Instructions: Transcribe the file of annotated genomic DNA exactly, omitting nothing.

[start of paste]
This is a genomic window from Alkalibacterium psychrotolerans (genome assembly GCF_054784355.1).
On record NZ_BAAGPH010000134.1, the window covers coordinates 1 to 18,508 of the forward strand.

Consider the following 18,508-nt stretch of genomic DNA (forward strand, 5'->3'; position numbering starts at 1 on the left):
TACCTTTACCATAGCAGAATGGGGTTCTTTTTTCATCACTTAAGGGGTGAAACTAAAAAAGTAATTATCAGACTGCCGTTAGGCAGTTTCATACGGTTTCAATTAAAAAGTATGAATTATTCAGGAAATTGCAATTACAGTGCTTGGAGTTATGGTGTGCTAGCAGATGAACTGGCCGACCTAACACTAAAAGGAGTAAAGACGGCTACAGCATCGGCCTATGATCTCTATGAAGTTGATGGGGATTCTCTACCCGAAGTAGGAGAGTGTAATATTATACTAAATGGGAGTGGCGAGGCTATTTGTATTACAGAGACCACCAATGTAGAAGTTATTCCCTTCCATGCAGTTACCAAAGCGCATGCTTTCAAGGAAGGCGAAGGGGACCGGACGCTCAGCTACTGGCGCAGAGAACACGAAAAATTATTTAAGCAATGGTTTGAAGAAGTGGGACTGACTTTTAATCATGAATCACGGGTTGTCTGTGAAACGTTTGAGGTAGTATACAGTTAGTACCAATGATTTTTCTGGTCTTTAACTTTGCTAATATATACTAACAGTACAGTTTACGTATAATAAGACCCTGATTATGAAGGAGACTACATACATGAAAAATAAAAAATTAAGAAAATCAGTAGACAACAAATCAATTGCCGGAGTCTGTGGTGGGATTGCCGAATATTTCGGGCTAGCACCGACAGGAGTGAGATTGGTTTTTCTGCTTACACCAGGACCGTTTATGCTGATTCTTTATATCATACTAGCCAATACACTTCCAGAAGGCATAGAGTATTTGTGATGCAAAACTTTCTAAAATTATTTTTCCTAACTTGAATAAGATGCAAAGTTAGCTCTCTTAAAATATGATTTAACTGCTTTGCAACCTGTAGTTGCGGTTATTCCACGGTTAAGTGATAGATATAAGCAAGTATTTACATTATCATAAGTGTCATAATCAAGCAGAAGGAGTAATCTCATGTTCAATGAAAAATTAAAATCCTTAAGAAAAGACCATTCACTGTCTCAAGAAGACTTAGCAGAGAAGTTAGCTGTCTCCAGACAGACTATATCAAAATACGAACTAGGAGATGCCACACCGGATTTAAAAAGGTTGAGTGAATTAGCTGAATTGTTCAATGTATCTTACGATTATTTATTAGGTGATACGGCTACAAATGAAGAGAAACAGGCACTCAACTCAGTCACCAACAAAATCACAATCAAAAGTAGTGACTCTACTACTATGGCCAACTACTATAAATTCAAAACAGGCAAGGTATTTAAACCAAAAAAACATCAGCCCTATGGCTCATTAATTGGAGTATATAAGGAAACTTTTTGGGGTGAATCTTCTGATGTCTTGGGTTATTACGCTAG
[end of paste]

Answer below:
This is a genomic window from Alkalibacterium psychrotolerans (genome assembly GCF_054784355.1).
On record NZ_BAAGPH010000134.1, the window covers coordinates 1 to 18,508 of the forward strand.

Consider the following 18,508-nt stretch of genomic DNA (forward strand, 5'->3'; position numbering starts at 1 on the left):
TACCTTTACCATAGCAGAATGGGGTTCTTTTTTCATCACTTAAGGGGTGAAACTAAAAAAGTAATTATCAGACTGCCGTTAGGCAGTTTCATACGGTTTCAATTAAAAAGTATGAATTATTCAGGAAATTGCAATTACAGTGCTTGGAGTTATGGTGTGCTAGCAGATGAACTGGCCGACCTAACACTAAAAGGAGTAAAGACGGCTACAGCATCGGCCTATGATCTCTATGAAGTTGATGGGGATTCTCTACCCGAAGTAGGAGAGTGTAATATTATACTAAATGGGAGTGGCGAGGCTATTTGTATTACAGAGACCACCAATGTAGAAGTTATTCCCTTCCATGCAGTTACCAAAGCGCATGCTTTCAAGGAAGGCGAAGGGGACCGGACGCTCAGCTACTGGCGCAGAGAACACGAAAAATTATTTAAGCAATGGTTTGAAGAAGTGGGACTGACTTTTAATCATGAATCACGGGTTGTCTGTGAAACGTTTGAGGTAGTATACAGTTAGTACCAATGATTTTTCTGGTCTTTAACTTTGCTAATATATACTAACAGTACAGTTTACGTATAATAAGACCCTGATTATGAAGGAGACTACATACATGAAAAATAAAAAATTAAGAAAATCAGTAGACAACAAATCAATTGCCGGAGTCTGTGGTGGGATTGCCGAATATTTCGGGCTAGCACCGACAGGAGTGAGATTGGTTTTTCTGCTTACACCAGGACCGTTTATGCTGATTCTTTATATCATACTAGCCAATACACTTCCAGAAGGCATAGAGTATTTGTGATGCAAAACTTTCTAAAATTATTTTTCCTAACTTGAATAAGATGCAAAGTTAGCTCTCTTAAAATATGATTTAACTGCTTTGCAACCTGTAGTTGCGGTTATTCCACGGTTAAGTGATAGATATAAGCAAGTATTTACATTATCATAAGTGTCATAATCAAGCAGAAGGAGTAATCTCATGTTCAATGAAAAATTAAAATCCTTAAGAAAAGACCATTCACTGTCTCAAGAAGACTTAGCAGAGAAGTTAGCTGTCTCCAGACAGACTATATCAAAATACGAACTAGGAGATGCCACACCGGATTTAAAAAGGTTGAGTGAATTAGCTGAATTGTTCAATGTATCTTACGATTATTTATTAGGTGATACGGCTACAAATGAAGAGAAACAGGCACTCAACTCAGTCACCAACAAAATCACAATCAAAAGTAGTGACTCTACTACTATGGCCAACTACTATAAATTCAAAACAGGCAAGGTATTTAAACCAAAAAAACATCAGCCCTATGGCTCATTAATTGGAGTATATAAGGAAACTTTTTGGGGTGAATCTTCTGATGTCTTGGGTTATTACGCTAG